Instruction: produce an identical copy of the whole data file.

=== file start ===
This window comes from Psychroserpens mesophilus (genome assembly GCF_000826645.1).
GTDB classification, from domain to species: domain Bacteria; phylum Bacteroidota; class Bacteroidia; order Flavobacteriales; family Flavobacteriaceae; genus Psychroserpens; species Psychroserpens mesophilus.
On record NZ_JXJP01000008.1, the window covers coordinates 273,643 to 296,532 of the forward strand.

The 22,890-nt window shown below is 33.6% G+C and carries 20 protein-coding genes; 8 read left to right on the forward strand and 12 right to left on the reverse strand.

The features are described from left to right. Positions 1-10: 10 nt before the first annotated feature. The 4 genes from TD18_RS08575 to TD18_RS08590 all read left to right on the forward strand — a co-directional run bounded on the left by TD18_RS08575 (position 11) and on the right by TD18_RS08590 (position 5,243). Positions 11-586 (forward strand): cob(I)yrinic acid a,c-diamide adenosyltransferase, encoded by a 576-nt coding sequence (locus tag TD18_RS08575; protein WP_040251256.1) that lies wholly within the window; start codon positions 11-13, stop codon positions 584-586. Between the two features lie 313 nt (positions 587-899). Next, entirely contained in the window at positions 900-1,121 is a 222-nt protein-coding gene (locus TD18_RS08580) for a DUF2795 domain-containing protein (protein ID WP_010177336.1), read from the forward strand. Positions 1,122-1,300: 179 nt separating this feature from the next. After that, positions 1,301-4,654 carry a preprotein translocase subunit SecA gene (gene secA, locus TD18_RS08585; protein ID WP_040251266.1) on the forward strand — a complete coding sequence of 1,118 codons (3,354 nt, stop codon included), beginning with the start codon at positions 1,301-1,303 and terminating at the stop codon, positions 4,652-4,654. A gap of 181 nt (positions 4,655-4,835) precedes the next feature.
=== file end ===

This window comes from Psychroserpens mesophilus (genome assembly GCF_000826645.1).
GTDB classification, from domain to species: domain Bacteria; phylum Bacteroidota; class Bacteroidia; order Flavobacteriales; family Flavobacteriaceae; genus Psychroserpens; species Psychroserpens mesophilus.
On record NZ_JXJP01000008.1, the window covers coordinates 273,643 to 296,532 of the forward strand.

The 22,890-nt window shown below is 33.6% G+C and carries 20 protein-coding genes; 8 read left to right on the forward strand and 12 right to left on the reverse strand.

The features are described from left to right. Positions 1-10: 10 nt before the first annotated feature. The 4 genes from TD18_RS08575 to TD18_RS08590 all read left to right on the forward strand — a co-directional run bounded on the left by TD18_RS08575 (position 11) and on the right by TD18_RS08590 (position 5,243). Positions 11-586 (forward strand): cob(I)yrinic acid a,c-diamide adenosyltransferase, encoded by a 576-nt coding sequence (locus tag TD18_RS08575; protein WP_040251256.1) that lies wholly within the window; start codon positions 11-13, stop codon positions 584-586. Between the two features lie 313 nt (positions 587-899). Next, entirely contained in the window at positions 900-1,121 is a 222-nt protein-coding gene (locus TD18_RS08580) for a DUF2795 domain-containing protein (protein ID WP_010177336.1), read from the forward strand. Positions 1,122-1,300: 179 nt separating this feature from the next. After that, positions 1,301-4,654 carry a preprotein translocase subunit SecA gene (gene secA, locus TD18_RS08585; protein ID WP_040251266.1) on the forward strand — a complete coding sequence of 1,118 codons (3,354 nt, stop codon included), beginning with the start codon at positions 1,301-1,303 and terminating at the stop codon, positions 4,652-4,654. A gap of 181 nt (positions 4,655-4,835) precedes the next feature.